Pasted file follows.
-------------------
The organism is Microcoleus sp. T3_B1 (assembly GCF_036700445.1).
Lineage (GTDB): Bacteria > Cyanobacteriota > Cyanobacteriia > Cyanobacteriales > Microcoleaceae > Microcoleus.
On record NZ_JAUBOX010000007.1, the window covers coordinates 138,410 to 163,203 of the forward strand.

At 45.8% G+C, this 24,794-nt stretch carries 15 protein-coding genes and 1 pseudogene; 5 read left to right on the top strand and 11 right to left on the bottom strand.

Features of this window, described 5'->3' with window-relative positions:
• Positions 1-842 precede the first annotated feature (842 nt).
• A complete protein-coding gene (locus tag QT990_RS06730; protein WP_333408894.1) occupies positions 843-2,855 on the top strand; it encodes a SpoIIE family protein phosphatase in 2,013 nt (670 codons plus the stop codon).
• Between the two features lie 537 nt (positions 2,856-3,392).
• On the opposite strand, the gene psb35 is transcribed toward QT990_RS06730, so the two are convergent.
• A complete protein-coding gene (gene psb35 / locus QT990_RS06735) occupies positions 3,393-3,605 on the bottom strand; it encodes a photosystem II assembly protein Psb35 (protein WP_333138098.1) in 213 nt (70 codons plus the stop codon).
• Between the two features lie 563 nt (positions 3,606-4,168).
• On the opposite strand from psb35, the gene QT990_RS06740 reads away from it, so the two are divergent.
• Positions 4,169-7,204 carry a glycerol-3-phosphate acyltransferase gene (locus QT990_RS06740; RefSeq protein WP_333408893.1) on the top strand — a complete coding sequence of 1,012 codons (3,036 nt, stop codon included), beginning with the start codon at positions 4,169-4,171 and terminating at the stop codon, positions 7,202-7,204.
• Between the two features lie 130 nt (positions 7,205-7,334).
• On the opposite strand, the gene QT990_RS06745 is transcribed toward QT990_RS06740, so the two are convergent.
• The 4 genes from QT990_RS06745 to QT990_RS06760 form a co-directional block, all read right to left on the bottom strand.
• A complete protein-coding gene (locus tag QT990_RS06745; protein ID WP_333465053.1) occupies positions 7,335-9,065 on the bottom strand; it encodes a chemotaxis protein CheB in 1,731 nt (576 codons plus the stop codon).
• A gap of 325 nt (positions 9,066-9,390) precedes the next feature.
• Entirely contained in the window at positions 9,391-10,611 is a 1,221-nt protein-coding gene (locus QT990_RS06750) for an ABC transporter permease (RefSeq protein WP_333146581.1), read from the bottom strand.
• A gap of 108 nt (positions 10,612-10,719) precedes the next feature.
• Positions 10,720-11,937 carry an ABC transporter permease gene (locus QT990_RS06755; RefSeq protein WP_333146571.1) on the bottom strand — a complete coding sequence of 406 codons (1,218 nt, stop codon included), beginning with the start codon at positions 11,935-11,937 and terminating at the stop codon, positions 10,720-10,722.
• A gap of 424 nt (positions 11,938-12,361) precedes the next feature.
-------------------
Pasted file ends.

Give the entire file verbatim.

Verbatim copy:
The organism is Microcoleus sp. T3_B1 (assembly GCF_036700445.1).
Lineage (GTDB): Bacteria > Cyanobacteriota > Cyanobacteriia > Cyanobacteriales > Microcoleaceae > Microcoleus.
On record NZ_JAUBOX010000007.1, the window covers coordinates 138,410 to 163,203 of the forward strand.

At 45.8% G+C, this 24,794-nt stretch carries 15 protein-coding genes and 1 pseudogene; 5 read left to right on the top strand and 11 right to left on the bottom strand.

Features of this window, described 5'->3' with window-relative positions:
• Positions 1-842 precede the first annotated feature (842 nt).
• A complete protein-coding gene (locus tag QT990_RS06730; protein WP_333408894.1) occupies positions 843-2,855 on the top strand; it encodes a SpoIIE family protein phosphatase in 2,013 nt (670 codons plus the stop codon).
• Between the two features lie 537 nt (positions 2,856-3,392).
• On the opposite strand, the gene psb35 is transcribed toward QT990_RS06730, so the two are convergent.
• A complete protein-coding gene (gene psb35 / locus QT990_RS06735) occupies positions 3,393-3,605 on the bottom strand; it encodes a photosystem II assembly protein Psb35 (protein WP_333138098.1) in 213 nt (70 codons plus the stop codon).
• Between the two features lie 563 nt (positions 3,606-4,168).
• On the opposite strand from psb35, the gene QT990_RS06740 reads away from it, so the two are divergent.
• Positions 4,169-7,204 carry a glycerol-3-phosphate acyltransferase gene (locus QT990_RS06740; RefSeq protein WP_333408893.1) on the top strand — a complete coding sequence of 1,012 codons (3,036 nt, stop codon included), beginning with the start codon at positions 4,169-4,171 and terminating at the stop codon, positions 7,202-7,204.
• Between the two features lie 130 nt (positions 7,205-7,334).
• On the opposite strand, the gene QT990_RS06745 is transcribed toward QT990_RS06740, so the two are convergent.
• The 4 genes from QT990_RS06745 to QT990_RS06760 form a co-directional block, all read right to left on the bottom strand.
• A complete protein-coding gene (locus tag QT990_RS06745; protein ID WP_333465053.1) occupies positions 7,335-9,065 on the bottom strand; it encodes a chemotaxis protein CheB in 1,731 nt (576 codons plus the stop codon).
• A gap of 325 nt (positions 9,066-9,390) precedes the next feature.
• Entirely contained in the window at positions 9,391-10,611 is a 1,221-nt protein-coding gene (locus QT990_RS06750) for an ABC transporter permease (RefSeq protein WP_333146581.1), read from the bottom strand.
• A gap of 108 nt (positions 10,612-10,719) precedes the next feature.
• Positions 10,720-11,937 carry an ABC transporter permease gene (locus QT990_RS06755; RefSeq protein WP_333146571.1) on the bottom strand — a complete coding sequence of 406 codons (1,218 nt, stop codon included), beginning with the start codon at positions 11,935-11,937 and terminating at the stop codon, positions 10,720-10,722.
• A gap of 424 nt (positions 11,938-12,361) precedes the next feature.